• Frax: the first partially algorithmic stablecoin, and the second-highest market cap of any decentralized stablecoin. It was the first protocol to announce it was gunning for the trifecta, but its solutions for lending and AMM have not found much success yet.
  • Maker: the protocol with the most successful decentralized stablecoin to date, DAI. However, its overreliance on USDC for collateral and a lot of in-fighting inside MakerDAO mean DAI could not remain king for long.

What’s clear is that UST’s collapse hasn’t scared protocols away from attempting to develop their own stablecoin and achieve the Holy Trinity. With Aave on the cusp of launching GHO, it’s clear this arms race is just starting to heat up.

And to take a few steps back on discussing what this all means for crypto, let’s turn it over to Ben.

Keep it fun,


The FED of Blockchains

Thanks, Kodi. That was a great primer on a major trend unfolding for DeFi protocols.

Now, the reason we want to pay attention to this arms race of protocols building stablecoin, AMM, and lending/borrowing components is that they are trending towards something quite revolutionary.

They may soon have functionality similar to central banks.

To explain, I’d like to touch on a few points about banks.

Lending and borrowing are foundational to most banks. And to better understand this basic function, let’s look at the mortgage process.

Banks write a loan to a customer buying a new home. When the customer signs the loan documents and makes a down payment, the bank sends money to the seller. This money is a liability that must be paid back by the buyer.

What is interesting here is the money is created by punching numbers on a computer. The bank creates money. Not physical dollars, but electronic dollars.

This is possible because the bank puts the home the buyer purchased on its balance sheet. For the crypto natives among us, this should sound similar to what takes place with MakerDAO and its DAI stablecoin.

MakerDAO takes in ETH as collateral, then prints DAI to the borrower. This process is what we are expecting to now see with Aave.

And in both the commercial bank and MakerDAO example, in both instances the assets get sold into the marketplace if the borrower defaults. This helps keep both entities solvent.

The parallels between the two entities I find interesting. On the one hand commercial banks mint dollars while DeFi protocols mint stablecoins.

What traditional banks don’t need to do is have AMMs between various assets. Reason being is their minted dollars do not sit on a shared blockchain with coded contracts that can cause incompatibility (interoperability) issues. DeFi protocols for now do have this concern and require an AMM for this exact reason.

Which is why if a DeFi protocol can achieve the Holy Trinity Kodi mentioned, they are a force in the industry to take seriously. It would be the potential Citi, Goldman, BNY Mellon, JP Morgan of tomorrow… Just with only a small fraction of employees.

To say it differently, the current banking industry’s margin is DeFi’s opportunity. This is likely known by most as it is likely why you all are reading a crypto newsletter in the middle of a brutal bear market.

The irony here is that the regulation being discussed by regulators, specifically for stablecoins, is likely to put a damper on this Trinity due to onerous rules on software and code.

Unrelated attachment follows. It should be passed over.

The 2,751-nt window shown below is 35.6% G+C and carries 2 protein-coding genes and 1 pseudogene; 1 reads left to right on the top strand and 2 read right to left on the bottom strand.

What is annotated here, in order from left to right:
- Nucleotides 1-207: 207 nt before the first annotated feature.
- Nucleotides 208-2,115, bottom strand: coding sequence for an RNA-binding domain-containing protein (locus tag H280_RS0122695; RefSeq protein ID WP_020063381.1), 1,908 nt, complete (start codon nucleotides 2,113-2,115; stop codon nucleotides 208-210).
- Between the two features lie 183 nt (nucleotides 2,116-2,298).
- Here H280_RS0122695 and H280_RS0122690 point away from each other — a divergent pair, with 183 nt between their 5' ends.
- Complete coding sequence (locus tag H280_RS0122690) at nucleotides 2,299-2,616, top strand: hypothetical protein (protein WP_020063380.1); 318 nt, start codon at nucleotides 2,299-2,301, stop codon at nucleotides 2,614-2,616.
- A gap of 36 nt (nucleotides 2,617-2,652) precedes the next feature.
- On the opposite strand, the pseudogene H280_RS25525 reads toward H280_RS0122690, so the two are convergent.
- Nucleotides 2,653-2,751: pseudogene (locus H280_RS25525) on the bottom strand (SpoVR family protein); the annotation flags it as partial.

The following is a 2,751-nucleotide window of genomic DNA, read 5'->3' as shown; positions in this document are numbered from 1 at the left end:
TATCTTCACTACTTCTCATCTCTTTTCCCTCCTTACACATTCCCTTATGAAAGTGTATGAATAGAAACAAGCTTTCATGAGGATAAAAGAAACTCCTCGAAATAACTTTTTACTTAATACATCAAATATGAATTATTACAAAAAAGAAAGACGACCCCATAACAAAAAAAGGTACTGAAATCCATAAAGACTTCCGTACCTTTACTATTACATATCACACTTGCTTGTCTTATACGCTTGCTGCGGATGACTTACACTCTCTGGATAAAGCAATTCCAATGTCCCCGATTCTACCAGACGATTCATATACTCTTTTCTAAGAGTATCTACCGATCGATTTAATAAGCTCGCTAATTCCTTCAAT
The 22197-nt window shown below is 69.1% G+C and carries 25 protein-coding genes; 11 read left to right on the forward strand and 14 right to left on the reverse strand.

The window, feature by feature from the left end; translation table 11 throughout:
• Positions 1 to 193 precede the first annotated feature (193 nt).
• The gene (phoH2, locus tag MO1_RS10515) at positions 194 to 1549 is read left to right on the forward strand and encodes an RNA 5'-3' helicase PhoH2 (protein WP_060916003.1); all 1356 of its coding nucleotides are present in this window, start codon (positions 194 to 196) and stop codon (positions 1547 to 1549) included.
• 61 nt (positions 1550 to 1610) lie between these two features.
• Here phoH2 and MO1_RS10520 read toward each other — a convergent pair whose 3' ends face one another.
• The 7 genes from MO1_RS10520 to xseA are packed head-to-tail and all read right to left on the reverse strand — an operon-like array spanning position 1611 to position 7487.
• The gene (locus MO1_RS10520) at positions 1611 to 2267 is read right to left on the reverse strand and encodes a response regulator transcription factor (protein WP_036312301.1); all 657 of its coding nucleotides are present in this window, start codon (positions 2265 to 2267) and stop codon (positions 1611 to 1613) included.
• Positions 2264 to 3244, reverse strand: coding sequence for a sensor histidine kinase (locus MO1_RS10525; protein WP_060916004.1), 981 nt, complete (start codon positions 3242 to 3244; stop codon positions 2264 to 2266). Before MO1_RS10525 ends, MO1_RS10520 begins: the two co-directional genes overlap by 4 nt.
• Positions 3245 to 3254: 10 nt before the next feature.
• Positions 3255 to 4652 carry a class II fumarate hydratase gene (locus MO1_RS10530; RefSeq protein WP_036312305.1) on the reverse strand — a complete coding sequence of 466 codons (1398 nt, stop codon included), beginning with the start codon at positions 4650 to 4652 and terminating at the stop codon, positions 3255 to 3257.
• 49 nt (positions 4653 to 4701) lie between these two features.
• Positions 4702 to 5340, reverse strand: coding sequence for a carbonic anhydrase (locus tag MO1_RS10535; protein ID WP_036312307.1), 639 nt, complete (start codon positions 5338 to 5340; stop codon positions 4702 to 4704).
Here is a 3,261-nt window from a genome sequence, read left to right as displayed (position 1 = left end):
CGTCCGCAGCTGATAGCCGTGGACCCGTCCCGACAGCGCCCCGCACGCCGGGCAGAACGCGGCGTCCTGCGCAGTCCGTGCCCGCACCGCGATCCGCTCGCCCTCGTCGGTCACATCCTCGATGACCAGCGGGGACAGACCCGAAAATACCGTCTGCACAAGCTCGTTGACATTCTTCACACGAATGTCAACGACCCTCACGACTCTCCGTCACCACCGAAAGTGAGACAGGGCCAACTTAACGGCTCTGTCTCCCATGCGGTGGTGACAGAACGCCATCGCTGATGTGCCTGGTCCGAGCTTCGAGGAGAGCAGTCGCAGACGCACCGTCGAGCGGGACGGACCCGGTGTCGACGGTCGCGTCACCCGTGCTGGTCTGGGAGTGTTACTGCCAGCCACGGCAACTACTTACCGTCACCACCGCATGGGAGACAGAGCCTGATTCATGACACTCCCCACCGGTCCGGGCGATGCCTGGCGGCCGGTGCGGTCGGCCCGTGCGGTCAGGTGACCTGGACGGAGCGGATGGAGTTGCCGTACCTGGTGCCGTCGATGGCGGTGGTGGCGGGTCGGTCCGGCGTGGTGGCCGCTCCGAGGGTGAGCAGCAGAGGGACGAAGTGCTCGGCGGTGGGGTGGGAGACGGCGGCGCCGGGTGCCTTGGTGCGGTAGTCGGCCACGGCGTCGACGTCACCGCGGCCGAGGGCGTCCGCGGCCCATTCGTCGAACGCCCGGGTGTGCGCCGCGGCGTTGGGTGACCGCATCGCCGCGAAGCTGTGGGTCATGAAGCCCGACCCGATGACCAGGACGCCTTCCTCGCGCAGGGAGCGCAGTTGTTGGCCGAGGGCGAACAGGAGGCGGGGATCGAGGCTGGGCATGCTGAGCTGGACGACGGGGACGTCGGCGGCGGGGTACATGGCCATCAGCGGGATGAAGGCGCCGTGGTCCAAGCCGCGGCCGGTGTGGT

If hindering regulation materializes, I expect a cat and mouse game to begin. One that actually unlocks the potential of these protocols in an unexpected way.

If regulators don’t want DeFi protocols to issue stablecoins just like traditional banks do, then DeFi protocols should listen. For those following the current discussions by Rune from MakerDAO, you might know where I’m going…

Unpeg DAI. Unpeg stablecoins. In doing so, the assets minted by DeFi protocols would put them on a level above banks in general, and closer to central banks.

These protocols would create their own currency.

So instead of trying to keep the minted currency stable to a U.S. dollar, the goal would be to create mandates similar to the Federal Reserve - Price Stability, maximum ‘usage’.

This is a potential outcome the team at Jarvis Labs has started to research and model just in case. In our preliminary work of unpegging MakerDAO’s DAI token, our team began to realize the supply and demand influences that would emerge on DAI would draw similarities to what takes place with the U.S. dollar. And not just the U.S. dollar, but sovereign currencies in general.

That is quite interesting and potentially very powerful.

By following regulatory guidance and not issuing a stablecoin, DeFi protocols could be trending towards similar practices as central banks (p.s. - MakerDAO swap lines already exist).

It is an exciting proposal for DeFi. And its what our token design team sees as the future. Which is why we are beginning to model out how to best prepare for this chapter. Specifically, how can a protocol create an asset that maintains price stability. It is such a fascinating topic to dive into. And understanding why users seek a stablecoin in general opens up many realizations of what properties a minted asset that seeks stability would need to have. Stability, liquidity via AMM, assurances, and more.

And while all of these questions are fun to dive into. The real question of the day is…

What DeFi protocol will be the first to take the next step? Who will start the trend of blockchain based crypto banks with seigniorage?

The one thing I do know is financial experimentation has only begun.

Embrace the innovation as it accelerates.

Your Pulse on Crypto,

Ben Lilly